S’pore – the resourceful land of good food

Another day, another war on food.

It’s as if we are not dealing with the chicken ban (more of this later), dengue and the rising cost of living.

Malaysian comedian Mr Nigel Ng, you may know him better as Uncle Roger – the one with the orange polo t-shirt who went viral criticising a BBC food video on cooking egg fried rice – was quoted by The Straits Times saying:

“You guys just do a weird, less good version of what we do (in Malaysia), to be honest. Your bak kut teh is pale, it’s transparent.

I think there are more similarities than differences, but Malaysia has better food, especially in Penang. I don’t think any region here can touch Penang – it’s too good.”

Shots fired.

All about the palate

If there’s one thing that will make Singaporeans band together, it is probably our love for food – especially in the arena of defending Singaporean cuisine.

And this tango with our neighbours up north has been around since… whenever someone wants to be in the limelight.

But these days, it’s a little tiresome, especially when we have bigger fish (or rather chicken, I promise we will get to the chicken ban soon) to fry.

That said, Uncle Roger isn’t wrong in saying that and that’s because Malaysian food has a taste and style that he’s familiar with. Look, how many times have you introduced something you swear by to a friend only to have an are-you-serious face staring back at you?

So in a macro sense, we don’t assume everyone will like Singaporean food because ultimately, to put it in local parlance:

“We shiok can already.”

And like what Health Minister Ong Ye Kung said during a meal with Malaysian counterpart Khairy Jamaluddin: “We are one epidemiological zone and we are also one hawker zone.”

Of chicken and diversification

Moving on to the next subject on food – Malaysia’s chicken export ban that started on June 1, 2022, a move that aims to stabilise production and prices within the country.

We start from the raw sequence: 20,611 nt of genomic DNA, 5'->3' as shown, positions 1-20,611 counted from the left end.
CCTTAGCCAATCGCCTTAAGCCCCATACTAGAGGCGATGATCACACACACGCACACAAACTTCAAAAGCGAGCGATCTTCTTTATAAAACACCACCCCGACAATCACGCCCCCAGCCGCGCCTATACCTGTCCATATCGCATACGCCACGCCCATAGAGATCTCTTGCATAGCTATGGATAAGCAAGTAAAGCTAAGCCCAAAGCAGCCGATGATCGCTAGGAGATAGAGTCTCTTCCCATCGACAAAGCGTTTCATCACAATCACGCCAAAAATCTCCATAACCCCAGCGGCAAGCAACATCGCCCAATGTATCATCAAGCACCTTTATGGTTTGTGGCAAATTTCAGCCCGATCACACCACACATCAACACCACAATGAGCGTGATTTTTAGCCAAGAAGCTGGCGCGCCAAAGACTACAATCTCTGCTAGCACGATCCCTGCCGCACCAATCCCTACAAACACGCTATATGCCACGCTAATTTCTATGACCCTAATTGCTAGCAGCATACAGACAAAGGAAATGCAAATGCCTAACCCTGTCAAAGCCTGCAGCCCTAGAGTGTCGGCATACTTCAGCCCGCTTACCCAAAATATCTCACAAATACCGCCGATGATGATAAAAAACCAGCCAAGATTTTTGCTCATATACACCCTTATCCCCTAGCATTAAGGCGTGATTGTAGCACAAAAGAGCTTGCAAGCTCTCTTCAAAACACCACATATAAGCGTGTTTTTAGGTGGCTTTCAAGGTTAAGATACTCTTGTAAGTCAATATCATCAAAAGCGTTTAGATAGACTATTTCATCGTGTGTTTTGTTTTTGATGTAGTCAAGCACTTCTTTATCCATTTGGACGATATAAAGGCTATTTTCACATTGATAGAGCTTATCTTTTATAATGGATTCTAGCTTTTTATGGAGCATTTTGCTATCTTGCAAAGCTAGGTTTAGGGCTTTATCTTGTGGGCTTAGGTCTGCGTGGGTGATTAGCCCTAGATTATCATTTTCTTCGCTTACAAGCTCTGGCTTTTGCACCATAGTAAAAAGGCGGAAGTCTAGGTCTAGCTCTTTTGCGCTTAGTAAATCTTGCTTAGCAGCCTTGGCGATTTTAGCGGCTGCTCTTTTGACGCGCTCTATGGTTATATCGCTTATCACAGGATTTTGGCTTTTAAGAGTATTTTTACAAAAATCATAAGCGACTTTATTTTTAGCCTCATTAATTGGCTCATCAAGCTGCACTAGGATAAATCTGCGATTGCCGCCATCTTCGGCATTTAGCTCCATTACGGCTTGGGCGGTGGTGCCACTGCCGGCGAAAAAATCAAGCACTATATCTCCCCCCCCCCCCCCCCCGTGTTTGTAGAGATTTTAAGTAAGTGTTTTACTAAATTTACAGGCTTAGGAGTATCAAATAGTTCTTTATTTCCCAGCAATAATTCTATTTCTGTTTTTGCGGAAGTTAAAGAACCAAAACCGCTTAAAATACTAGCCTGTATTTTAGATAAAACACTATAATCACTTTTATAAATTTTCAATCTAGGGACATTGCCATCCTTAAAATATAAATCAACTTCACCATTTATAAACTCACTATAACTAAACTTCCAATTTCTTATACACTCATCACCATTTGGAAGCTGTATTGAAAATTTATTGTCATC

I don’t know about you but at first I was worried that I will miss my chicken rice (I know I shouldn’t say this but doesn’t Singapore has the better chicken rice?) but then I realise I don’t eat chicken rice that often anyway.

Not that it matters because after just three days then Minister of State for Sustainability and the Environment (and now part of the NTUC’s leadership) Desmond Tan posted a video announcing the impending arrival of more chicken from Australia, Thailand, Brazil and United States.

Then on June 8, The Straits Times reported that chicken can still be found at wet markets.

And more good news: it was reported on June 15 that Malaysia has partially lifted its ban on chicken exports, allowing live kampung and black chickens to come into Singapore.

It’s like nothing happened but that’s taking away credit from the Singapore Food Agency, which secured more chicken from the aforementioned countries and is currently exploring the option of sourcing chicken from Indonesia.

I mean, do you really have any doubts on Singapore’s ability to diversify and safeguard resources?

It’s the same for energy supplies.

The Electricity Market Authority (EMA) yesterday announced that it will be further extending measures to enhance Singapore’s energy security and resilience until March 31 next year.

The measures include:

a. Established a Standby LNG facility (SLF), which power generation companies (gencos) can draw from to generate electricity when their natural gas supplies are disrupted.

b. Directed gencos to maintain sufficient fuel for power generation, based on their available generation capacity for power generation. This is in addition to the existing requirement of having fuel reserves that gencos are required to maintain under their licences.

c. Modified Market Rules to enable EMA to direct gencos to generate electricity using the gas from the SLF pre-emptively, if there are potential shortages in energy supply in the Singapore Wholesale Electricity Market (SWEM), to maintain power system security and reliability.

According to the EMA, such measures have helped to ensure sufficient fuel and electricity supply and stabilised the Uniform Singapore Energy Price (USEP) to around the cost of electricity production.

Don’t take it for granted

All these don’t happen naturally, far from it.

It’s the result of the good work from the various agencies which continue to give us access to the basic necessities, so that we can carry on debating on things that matter to us the most, giving us the opportunities to continue to be Singaporeans with real opinions.

Come again? Which country has the better food again?

Cover photo credit: NEA Facebook page and Desmond Tan Facebook video.